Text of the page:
Jumbo Mortgages, Jumbo Headaches

Jumbo loans have been a problem for quite some time now.  The loan to values are restricted, there isn’t much of a secondary market for them anymore, and the rates are not very good unless you are doing a 5, 7, or 10 year ARM. 

 

President Barack Obama’s housing stability plan, announced last week, excludes such borrowers from nearly all of its mortgage-bailout provisions. Instead, it focuses on middle-income consumers who have lower, so-called conforming loans. Such loans top out at $417,000 in most parts of the country, though they can run as high as $729,750 in certain pricier markets, such as parts of California, New York and Hawaii.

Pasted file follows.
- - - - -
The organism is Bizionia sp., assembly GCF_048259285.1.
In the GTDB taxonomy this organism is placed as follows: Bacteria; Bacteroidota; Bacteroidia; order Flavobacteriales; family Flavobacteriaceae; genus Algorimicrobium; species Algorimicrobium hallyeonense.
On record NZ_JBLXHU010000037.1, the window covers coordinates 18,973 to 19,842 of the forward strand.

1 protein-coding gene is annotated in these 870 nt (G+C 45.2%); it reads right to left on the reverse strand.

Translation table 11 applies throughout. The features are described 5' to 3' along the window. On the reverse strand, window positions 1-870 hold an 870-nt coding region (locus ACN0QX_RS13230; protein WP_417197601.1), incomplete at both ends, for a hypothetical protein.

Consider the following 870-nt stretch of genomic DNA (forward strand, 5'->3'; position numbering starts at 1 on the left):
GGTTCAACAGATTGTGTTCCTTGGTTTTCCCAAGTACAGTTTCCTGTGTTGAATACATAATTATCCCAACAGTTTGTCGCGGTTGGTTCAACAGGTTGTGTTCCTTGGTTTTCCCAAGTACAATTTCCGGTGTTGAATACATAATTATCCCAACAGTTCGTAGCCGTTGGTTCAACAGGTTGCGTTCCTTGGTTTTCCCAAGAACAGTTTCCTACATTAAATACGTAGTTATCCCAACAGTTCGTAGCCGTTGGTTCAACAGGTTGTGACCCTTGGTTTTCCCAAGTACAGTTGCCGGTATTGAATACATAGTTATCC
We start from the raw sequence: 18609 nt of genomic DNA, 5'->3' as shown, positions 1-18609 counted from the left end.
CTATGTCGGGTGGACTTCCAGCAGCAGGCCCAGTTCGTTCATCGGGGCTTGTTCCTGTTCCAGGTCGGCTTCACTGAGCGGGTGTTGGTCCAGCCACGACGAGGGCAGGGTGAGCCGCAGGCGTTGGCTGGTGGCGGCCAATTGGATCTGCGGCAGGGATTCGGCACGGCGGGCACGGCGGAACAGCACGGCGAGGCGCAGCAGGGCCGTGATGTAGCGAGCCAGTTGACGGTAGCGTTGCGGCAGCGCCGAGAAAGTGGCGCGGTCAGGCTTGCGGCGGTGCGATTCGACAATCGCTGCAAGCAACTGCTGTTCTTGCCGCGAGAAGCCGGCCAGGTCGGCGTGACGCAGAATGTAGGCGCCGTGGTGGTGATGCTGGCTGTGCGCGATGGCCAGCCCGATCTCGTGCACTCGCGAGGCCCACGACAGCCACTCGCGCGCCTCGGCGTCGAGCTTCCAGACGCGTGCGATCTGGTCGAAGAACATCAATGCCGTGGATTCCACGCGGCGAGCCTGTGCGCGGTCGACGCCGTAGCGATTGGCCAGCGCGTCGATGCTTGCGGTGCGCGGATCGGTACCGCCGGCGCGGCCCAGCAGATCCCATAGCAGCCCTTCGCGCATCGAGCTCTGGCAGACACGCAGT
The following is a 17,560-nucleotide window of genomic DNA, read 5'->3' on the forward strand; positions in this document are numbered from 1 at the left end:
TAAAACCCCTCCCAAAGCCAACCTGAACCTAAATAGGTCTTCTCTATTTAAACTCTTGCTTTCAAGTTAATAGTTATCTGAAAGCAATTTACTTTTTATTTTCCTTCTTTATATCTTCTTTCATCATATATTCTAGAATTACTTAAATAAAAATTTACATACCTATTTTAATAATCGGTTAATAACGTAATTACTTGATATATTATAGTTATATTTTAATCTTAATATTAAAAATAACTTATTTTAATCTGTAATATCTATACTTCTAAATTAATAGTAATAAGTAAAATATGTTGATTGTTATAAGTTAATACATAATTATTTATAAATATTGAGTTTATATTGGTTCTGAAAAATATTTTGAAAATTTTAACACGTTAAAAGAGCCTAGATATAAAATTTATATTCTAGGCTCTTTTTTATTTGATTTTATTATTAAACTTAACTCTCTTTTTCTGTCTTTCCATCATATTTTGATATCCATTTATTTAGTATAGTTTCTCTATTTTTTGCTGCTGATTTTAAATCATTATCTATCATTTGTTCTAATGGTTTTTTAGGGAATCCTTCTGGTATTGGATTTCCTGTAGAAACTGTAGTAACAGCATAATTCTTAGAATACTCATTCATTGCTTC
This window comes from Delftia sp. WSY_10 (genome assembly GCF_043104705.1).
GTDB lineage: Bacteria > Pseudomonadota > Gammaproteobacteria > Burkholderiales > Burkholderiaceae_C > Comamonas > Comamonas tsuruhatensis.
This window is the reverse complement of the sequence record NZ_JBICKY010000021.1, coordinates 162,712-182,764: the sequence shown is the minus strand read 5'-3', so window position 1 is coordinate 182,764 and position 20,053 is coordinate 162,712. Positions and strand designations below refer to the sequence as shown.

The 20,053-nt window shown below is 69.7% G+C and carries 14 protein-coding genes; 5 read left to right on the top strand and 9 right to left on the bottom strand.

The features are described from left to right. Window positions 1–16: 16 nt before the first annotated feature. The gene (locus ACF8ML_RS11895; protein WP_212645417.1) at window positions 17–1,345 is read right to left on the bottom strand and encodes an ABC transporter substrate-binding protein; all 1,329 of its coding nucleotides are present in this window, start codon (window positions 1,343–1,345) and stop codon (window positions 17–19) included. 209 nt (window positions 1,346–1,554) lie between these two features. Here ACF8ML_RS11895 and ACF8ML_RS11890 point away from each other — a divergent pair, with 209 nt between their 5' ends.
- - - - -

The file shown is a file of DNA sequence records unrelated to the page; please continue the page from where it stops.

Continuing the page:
Anything bigger is called a “jumbo” loan — and not only is the government ignoring this segment of the market, so are lenders, few of whom are originating or refinancing jumbo mortgages. The reason: Jumbo loans are too large to be guaranteed by a government-backed mortgage agency, such as Fannie Mae or Freddie Mac, meaning banks assume the risk if the loan goes bad. In the current lending environment, few banks want to take on any risk.”

http://online.wsj.com/article/SB123543726577454673.html?mod=todays_us_personal_journal